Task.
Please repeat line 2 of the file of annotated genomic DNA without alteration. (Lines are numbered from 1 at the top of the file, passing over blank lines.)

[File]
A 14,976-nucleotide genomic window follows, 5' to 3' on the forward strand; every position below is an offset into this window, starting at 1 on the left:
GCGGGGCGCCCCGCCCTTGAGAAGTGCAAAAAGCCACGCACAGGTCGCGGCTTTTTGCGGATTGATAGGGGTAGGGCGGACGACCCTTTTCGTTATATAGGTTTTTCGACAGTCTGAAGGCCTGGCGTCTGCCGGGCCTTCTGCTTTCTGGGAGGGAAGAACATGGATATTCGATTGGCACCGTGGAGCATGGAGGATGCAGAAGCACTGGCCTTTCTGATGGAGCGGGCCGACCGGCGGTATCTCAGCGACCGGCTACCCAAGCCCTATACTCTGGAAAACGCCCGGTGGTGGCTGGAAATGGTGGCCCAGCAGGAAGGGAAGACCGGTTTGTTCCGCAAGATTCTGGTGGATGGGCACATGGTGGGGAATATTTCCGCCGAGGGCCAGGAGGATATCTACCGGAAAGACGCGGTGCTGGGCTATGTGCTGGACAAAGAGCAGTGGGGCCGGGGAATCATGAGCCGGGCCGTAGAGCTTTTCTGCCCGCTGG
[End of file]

GCGGGGCGCCCCGCCCTTGAGAAGTGCAAAAAGCCACGCACAGGTCGCGGCTTTTTGCGGATTGATAGGGGTAGGGCGGACGACCCTTTTCGTTATATAGGTTTTTCGACAGTCTGAAGGCCTGGCGTCTGCCGGGCCTTCTGCTTTCTGGGAGGGAAGAACATGGATATTCGATTGGCACCGTGGAGCATGGAGGATGCAGAAGCACTGGCCTTTCTGATGGAGCGGGCCGACCGGCGGTATCTCAGCGACCGGCTACCCAAGCCCTATACTCTGGAAAACGCCCGGTGGTGGCTGGAAATGGTGGCCCAGCAGGAAGGGAAGACCGGTTTGTTCCGCAAGATTCTGGTGGATGGGCACATGGTGGGGAATATTTCCGCCGAGGGCCAGGAGGATATCTACCGGAAAGACGCGGTGCTGGGCTATGTGCTGGACAAAGAGCAGTGGGGCCGGGGAATCATGAGCCGGGCCGTAGAGCTTTTCTGCCCGCTGG